The Oz leads with all things AWB – the
withdrawal of AWB chairman Brendan Stewart from the delegation to Iraq, PM John Howard’s continued denials of any early
government awareness of the scandal, and the decision made by the AWB in 2002
to inflate prices on two lucrative wheat contracts, and to tell Foreign
Minister Alexander Downer
about it.

Meanwhile, Alexander Downer says he definitely didn’t see that memo from AWB, reports The Age. And the 20,000 people expected to converge on Melbourne as part of the Black GST protest
against the Commonwealth Games will be told by protest organisers
to camp in parks opposite the Games venues if the state government fails to provide a suitable location for a planned tent
embassy.

Premier Iemma intends to slash public service jobs and save the
state government $2.5 billion over four years by creating a series of
“super ministries”, reports The SMH.And researchers have found that the Australian
green tree frog produces its own mosquito repellent by exuding a chemical
concoction that smells like “roasted cashew nuts”.

CrossCity Motorway chief executive Graham Mulligan has hit back at the state government over the Cross City Tunnel, reportsThe Daily Tele, accusing it of dishonestly scapegoating his company in order to avoid scrutiny of its own mistakes.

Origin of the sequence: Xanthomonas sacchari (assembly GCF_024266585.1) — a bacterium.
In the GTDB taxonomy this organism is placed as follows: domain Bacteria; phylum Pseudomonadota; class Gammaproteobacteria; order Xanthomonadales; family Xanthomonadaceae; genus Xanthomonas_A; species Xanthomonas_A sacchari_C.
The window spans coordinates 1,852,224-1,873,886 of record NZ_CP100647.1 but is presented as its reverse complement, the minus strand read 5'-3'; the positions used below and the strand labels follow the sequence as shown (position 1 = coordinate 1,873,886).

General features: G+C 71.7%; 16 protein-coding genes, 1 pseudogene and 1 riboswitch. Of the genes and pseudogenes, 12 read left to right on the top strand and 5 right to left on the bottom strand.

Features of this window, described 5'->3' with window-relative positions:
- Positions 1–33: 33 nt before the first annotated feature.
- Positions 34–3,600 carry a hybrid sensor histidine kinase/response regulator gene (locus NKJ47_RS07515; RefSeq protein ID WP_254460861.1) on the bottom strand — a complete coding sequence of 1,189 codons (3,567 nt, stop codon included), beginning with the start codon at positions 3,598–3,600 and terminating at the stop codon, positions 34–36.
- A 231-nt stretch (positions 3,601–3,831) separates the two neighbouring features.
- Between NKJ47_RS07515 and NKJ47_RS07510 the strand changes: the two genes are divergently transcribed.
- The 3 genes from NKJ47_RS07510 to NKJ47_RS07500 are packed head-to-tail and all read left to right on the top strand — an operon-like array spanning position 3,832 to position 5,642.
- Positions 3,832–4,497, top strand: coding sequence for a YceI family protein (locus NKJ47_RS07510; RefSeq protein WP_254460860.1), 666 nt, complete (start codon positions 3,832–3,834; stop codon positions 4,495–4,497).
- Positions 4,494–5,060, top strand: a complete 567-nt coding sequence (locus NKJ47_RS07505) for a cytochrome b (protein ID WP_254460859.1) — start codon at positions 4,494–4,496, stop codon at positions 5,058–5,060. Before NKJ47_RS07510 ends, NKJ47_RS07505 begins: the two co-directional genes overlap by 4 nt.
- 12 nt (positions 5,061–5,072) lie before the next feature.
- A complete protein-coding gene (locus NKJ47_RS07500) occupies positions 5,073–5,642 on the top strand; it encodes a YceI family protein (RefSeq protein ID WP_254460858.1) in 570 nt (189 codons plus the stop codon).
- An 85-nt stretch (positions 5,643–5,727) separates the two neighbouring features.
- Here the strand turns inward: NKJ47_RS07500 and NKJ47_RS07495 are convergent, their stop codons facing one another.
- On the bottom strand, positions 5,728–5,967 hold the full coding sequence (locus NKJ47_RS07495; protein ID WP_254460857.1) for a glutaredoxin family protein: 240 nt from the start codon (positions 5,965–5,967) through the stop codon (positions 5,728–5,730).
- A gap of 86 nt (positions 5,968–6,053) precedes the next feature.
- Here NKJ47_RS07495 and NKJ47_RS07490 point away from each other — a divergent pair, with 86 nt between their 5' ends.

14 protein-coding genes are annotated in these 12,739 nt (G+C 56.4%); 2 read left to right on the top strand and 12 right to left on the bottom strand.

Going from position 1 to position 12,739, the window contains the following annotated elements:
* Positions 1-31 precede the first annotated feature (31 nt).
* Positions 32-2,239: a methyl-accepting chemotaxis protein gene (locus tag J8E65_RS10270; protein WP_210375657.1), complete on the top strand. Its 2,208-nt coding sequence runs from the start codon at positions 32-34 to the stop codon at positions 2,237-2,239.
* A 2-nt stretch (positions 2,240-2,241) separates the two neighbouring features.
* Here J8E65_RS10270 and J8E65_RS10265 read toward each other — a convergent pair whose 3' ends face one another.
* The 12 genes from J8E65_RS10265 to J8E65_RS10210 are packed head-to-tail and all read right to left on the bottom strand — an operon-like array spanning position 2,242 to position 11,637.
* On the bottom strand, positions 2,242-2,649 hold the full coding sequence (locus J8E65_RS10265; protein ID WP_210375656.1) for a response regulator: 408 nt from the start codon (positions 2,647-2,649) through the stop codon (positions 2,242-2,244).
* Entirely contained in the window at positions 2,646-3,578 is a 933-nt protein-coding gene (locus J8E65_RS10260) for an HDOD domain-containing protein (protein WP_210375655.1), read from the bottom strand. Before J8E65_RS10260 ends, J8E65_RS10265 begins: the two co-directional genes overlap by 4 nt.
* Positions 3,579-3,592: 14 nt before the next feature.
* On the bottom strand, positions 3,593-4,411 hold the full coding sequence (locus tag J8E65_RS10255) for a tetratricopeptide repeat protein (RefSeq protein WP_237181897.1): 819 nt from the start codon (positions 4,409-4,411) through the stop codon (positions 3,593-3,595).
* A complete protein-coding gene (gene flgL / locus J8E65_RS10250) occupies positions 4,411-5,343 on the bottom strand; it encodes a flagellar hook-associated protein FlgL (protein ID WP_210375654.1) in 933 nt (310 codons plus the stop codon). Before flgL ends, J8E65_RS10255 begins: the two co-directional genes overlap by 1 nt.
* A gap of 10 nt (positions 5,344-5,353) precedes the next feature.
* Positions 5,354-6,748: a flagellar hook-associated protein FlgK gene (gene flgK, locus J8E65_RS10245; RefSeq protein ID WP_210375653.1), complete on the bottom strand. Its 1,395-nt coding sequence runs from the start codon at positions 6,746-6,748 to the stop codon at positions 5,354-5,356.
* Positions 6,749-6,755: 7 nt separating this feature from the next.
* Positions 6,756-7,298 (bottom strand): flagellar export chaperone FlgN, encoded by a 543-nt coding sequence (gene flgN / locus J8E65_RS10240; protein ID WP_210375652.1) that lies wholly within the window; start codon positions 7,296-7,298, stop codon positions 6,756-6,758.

IOC delegate Phil Coles has been refused
accreditation at the Commonwealth Games in what is seen as payback for his
alleged sabotage of Melbourne’s 1996 Olympics bid, reportsThe Herald Sun. And IOC president Jacques Rogge
is said to be reconsidering attending the opening ceremony as a result.
Children, children …

The Courier Mail reports that a man charged with three serious drink-driving offences in one month still has his license due to a legal technicality.

Researchers are hopeful that a vaccine developed
in Canberra could cure the potentially deadly hepatitis B
infection, reports the Canberra Times.

And The Advertiser reports that crippling workloads have contributed to the deaths of 6 South Australian GPs in the last 2 years.

Kerry Packer’s gamble on Burswood has paid off, says The West,
with strong growth from the resort and casino helping to push PBL to a
post-tax profit of $387 million for the second half of 2005.

And a multi-million dollar movie, starring Nicole Kidman and Russell Crowe is to be shot in the Northern Territory by director Baz Luhrmann, reports the NT News.

Peter Fray

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